Cristhian Paredes — Paredes made his debut with the second unit after halftime, and, despite arriving late into camp, stepped right in to be the Timbers’ best player in central midfield. The Paraguayan midfielder worked the Timbers out of several tight spots, and provided the most dangerous option in a central midfield that at times otherwise struggled to string passes together.
Jeff Attinella — Based on coach Giovanni Savarese’s lineup selections in the first two preseason games, it’s pretty clear Jeff Attinella has the lead for the number-one shirt right now. And he did nothing to hurt his case on Saturday, as Attinella was excellent in managing a Sounders team that found players in behind — Morris, more often than not — with regularity. Attinella was decisive off his line, and made himself big in multiple circumstances to keep the Sounders to one in the first half.
Jack Barmby — Of all the players in the midst of a positional battle, Barmby had something close to a nightmare on Saturday evening. Handed a lot of responsibility with the second unit playing as a 10 after Andy Polo replaced Renzo Zambrano, Barmby was haggard throughout, giving away the ball — including the cringe-worthy turnover that handed the Sounders the winning goal — and failing to be an effective facilitator as the Timbers created danger down both wings. It’s just one data point in what sounds like has otherwise been a good camp for Barmby, but in the race between Barmby, Victor Arboleda, Andres Flores, and even Eryk Williamson to be the fifth player in the third level of the Timbers’ formation, Saturday was an opportunity missed for the Englishman.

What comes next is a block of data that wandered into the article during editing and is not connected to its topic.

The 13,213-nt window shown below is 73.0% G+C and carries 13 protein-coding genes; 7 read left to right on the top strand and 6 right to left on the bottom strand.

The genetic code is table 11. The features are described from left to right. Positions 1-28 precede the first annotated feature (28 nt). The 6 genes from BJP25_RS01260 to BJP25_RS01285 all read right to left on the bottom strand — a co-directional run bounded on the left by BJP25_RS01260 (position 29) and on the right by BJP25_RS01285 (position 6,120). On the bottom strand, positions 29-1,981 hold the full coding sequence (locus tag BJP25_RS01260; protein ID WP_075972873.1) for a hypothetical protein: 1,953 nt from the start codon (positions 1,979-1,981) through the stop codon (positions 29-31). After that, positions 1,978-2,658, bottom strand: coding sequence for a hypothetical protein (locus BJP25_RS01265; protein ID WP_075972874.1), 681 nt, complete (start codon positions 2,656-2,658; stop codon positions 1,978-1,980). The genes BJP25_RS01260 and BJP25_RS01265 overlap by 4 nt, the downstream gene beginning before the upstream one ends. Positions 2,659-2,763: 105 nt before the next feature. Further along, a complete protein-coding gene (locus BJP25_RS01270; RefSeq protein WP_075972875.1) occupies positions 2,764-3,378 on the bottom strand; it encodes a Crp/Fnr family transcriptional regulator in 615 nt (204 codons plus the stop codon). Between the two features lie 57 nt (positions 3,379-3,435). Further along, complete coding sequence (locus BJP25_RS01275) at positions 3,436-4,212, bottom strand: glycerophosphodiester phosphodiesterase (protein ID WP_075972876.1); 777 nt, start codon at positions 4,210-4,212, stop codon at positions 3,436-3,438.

Lawrence Olum — The Sounders semi-unexpectedly came out in a narrow diamond 4-4-2, something for which the Timbers were clearly not entirely prepared. As a result, the Timbers’ defensive midfield had a lot of pressure put on it to handle at times a flood of Sounders attackers. They didn’t cope well, in no small part because Olum was overmatched as a six. As a result, David Guzman (who himself had a rough go) had little cover to go ball-hunting. In a vacuum this would be easy to write off as the Sounders introducing an unexpected tactical wrinkle in a preseason game in which the Timbers likely did little tactical preparation for their opposition. But Paredes’s impressive debut raises the stakes for Olum somewhat, and makes it more likely the young Paraguayan may step in alongside Guzman until Chara returns to the lineup.
Jeremy Ebobisse — This is a high-stakes preseason for Ebobissee, who has to show he nonetheless is worthy of first-team minutes notwithstanding the Timbers’ anticipated addition of another TAM-level striker. Saturday didn’t help his cause, as Ebobisse was largely a non-factor in a second half. Again, it’s only one data point in a much longer preseason, but Ebobisse’s struggles on Saturday were conspicuous.